How Far Will Libertarian Populists Go?

THAT'S THE FELLAS! LET'S GO GET 'EM!When people discuss "libertarian populism," it isn't always clear whether they're referring just to free-market populism -- that is, a small-government alternative to crony capitalism -- or to a broader libertarian vision. In their more optimistic moments, the LibPops seem to imagine a new three-legged stool for the GOP: anti-corporatist economics, an anti-imperial foreign policy, and (on the federal level, at least) a defense of privacy and civil liberties. If the Republican Party really did make that turn, that would be an enormous step forward for American politics. There's a niche within the GOP where such ideas are welcome, but I'm rather skeptical, to say the least, that those dissident Republicans will ever take over the party.

But if libertarian populism isn't going to remake the Republican establishment, it could still go a long way toward remaking populism, an American current that has long had both libertarian and authoritarian elements; anything that strengthens the anti-state side of that tradition has to be a positive development. So I hope the LibPops will deepen their critique, offering disgruntled Americans alternatives to a wider range of unpleasant policies. It's easy to reel off programs that prop up privileged economic interests, from the Department of Agriculture to the Department of Defense. (Military spending funds a great deal more than just the military.) But there's a larger set of social trends that should interest libertarian populists as well, not because they distort the economy toward privileged economic interests -- though some of them do that too -- but because they reinforce class divisions or bureaucratize everyday life. Here is a far-from-exhaustive list:

It's a sorting machine. Kind of a literal-minded illustration, I know.* Higher education serves as a sorting machine that separates social classes. Washington recognizes this in a hazy way, but it responds with plans to put yet more people in debt to go to college, rather than wondering whether too many jobs require a college degree.

* The current health care system not only channels most medical transactions through insurers but, thanks to tax incentives adopted in the 1940s and '50s, leaves most people dependent on their employers for insurance. This does not merely increase health care costs and health care bureaucracy; it makes people more scared to quit their jobs, skewing power within the workplace toward management.

* The planning department of a major American city is typically controlled by the area's most powerful corporate interests, which can be ruthless in using eminent domain, zoning, subsidies, public-private partnerships, tax incentives, and other tools to remake a region to their economic advantage. In the process they have displaced entire neighborhoods, destroying the informal social networks and indigenous economies that thrived there.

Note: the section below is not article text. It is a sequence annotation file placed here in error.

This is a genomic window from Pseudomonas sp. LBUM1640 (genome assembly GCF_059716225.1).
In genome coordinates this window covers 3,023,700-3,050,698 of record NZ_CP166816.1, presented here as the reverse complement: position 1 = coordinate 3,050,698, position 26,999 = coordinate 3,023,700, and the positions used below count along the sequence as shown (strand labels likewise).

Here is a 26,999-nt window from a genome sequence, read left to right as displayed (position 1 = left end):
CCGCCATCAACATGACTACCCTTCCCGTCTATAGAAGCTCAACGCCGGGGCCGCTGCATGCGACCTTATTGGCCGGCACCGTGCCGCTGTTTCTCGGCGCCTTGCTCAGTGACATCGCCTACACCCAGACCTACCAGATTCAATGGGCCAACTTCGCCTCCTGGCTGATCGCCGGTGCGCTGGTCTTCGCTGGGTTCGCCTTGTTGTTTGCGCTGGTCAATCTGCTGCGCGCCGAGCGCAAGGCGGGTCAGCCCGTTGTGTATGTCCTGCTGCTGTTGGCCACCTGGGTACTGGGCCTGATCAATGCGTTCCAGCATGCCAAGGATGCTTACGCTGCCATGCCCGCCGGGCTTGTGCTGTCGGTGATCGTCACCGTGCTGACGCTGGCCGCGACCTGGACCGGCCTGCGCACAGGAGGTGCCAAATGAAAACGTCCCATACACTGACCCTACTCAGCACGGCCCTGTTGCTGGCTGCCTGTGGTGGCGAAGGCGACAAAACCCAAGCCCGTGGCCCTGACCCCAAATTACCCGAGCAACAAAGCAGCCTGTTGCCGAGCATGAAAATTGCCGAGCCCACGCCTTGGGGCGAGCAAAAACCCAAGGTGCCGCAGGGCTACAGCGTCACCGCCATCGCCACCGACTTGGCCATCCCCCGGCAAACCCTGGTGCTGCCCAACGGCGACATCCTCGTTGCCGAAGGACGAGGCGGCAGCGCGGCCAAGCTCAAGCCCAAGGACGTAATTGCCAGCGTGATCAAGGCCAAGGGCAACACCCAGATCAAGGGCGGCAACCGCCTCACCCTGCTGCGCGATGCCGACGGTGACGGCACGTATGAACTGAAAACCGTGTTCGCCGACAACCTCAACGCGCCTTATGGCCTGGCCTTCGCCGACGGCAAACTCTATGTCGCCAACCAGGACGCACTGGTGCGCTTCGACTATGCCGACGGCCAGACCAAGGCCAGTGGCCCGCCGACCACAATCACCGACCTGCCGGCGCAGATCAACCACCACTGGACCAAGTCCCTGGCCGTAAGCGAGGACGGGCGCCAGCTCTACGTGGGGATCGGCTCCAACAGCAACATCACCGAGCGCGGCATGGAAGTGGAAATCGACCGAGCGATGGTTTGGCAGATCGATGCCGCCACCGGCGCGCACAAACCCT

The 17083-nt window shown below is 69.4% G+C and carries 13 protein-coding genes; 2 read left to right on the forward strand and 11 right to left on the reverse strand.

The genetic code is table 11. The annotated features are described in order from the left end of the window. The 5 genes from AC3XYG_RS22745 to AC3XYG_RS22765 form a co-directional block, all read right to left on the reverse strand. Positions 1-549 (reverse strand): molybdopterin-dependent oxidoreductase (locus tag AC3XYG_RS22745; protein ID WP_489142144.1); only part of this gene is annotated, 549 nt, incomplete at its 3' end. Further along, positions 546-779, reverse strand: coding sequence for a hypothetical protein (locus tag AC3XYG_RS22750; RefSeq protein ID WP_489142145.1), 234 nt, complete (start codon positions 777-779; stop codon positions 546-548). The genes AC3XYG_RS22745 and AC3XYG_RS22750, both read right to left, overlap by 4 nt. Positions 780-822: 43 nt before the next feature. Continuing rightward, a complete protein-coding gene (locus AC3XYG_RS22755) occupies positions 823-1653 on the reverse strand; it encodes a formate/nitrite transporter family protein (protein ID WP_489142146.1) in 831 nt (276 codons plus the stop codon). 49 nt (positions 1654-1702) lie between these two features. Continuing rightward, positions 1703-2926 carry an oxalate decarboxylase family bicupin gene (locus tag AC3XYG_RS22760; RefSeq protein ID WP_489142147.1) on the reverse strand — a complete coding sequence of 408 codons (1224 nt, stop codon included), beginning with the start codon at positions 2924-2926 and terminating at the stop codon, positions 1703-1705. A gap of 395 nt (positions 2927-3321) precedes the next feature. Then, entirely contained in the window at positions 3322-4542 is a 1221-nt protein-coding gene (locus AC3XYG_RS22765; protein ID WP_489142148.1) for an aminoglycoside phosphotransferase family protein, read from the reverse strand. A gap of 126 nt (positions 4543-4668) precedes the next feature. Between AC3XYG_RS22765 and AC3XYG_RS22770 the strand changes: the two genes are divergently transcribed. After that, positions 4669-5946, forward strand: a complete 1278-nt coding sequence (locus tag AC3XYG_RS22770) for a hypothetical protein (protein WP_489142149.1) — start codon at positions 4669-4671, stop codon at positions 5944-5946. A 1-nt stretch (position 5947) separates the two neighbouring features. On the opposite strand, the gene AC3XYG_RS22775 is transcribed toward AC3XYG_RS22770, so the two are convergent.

* The American safety net is a confusing maze of programs, many of which double as a way for paternalists to stick their snouts into poor people's lives. It would be both simpler and less intrusive to replace the lot of them with a single negative income tax or basic income grant. (It could also be cheaper: Just as the defense budget could be reduced considerably if it were focused not on policing the world but on actual defense, the safety net would be less expensive if it limited itself to giving cash to people in poverty.)

* In addition to its many other ill effects, mass incarceration devastates low-income communities, puts offenders at an economic disadvantage for life, and creates a caste of prison laborers who undercut the wages of workers on the outside.

Those are all populist concerns, and they are all areas where libertarians have a lot of useful ideas to contribute. If libertarian populism is to be more than that thing we all blogged about in the summer of '13, those are among the topics it should tackle.

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  • Drake||

    Not far enough?

  • Irish||

    It would be great if people stopped using the term libertarian populist. It was stupid when it was first uttered, and seems to have somehow gotten even dumber with time

  • anon||

    Wholeheartedly agree. I fucking hate the term; it means about nothing.

  • robc||

    Its only slights less stupid than liberaltarian.

  • ||

    Stupid term? Sure.

    But if it moves people in the direction of liberty, I'll take it.

  • Heroic Mulatto||

    Fuck Yokeltarianism.

    Seriously.

    But there's a larger set of social trends that should interest libertarian populists as well ... because they reinforce class divisions

    The horror!

    Higher education serves as a sorting machine that separates social classes.

    So?

    The current health care system ... leaves most people dependent on their employers for insurance. ... [I]t makes people more scared to quit their jobs, skewing power within the workplace toward management.

    Well, that's why you could always, you know, be self-employed. That's one of the driving factors of entrepreneurial, the opportunity "to
    be your own boss". As you point out, there are plenty of economic reasons to advocate for free-market health care reform; we don't need to attempt to take the "wage slavery" argument from the Marxists to make our point.

  • Heroic Mulatto||

    The American safety net is a confusing maze of programs, many of which double as a way for paternalists to stick their snouts into poor people's lives. It would be both simpler and less intrusive to replace the lot of them with a single negative income tax or basic income grant. (It could also be cheaper: Just as the defense budget could be reduced considerably if it were focused not on policing the world but on actual defense, the safety net would be less expensive if it limited itself to giving cash to people in poverty.)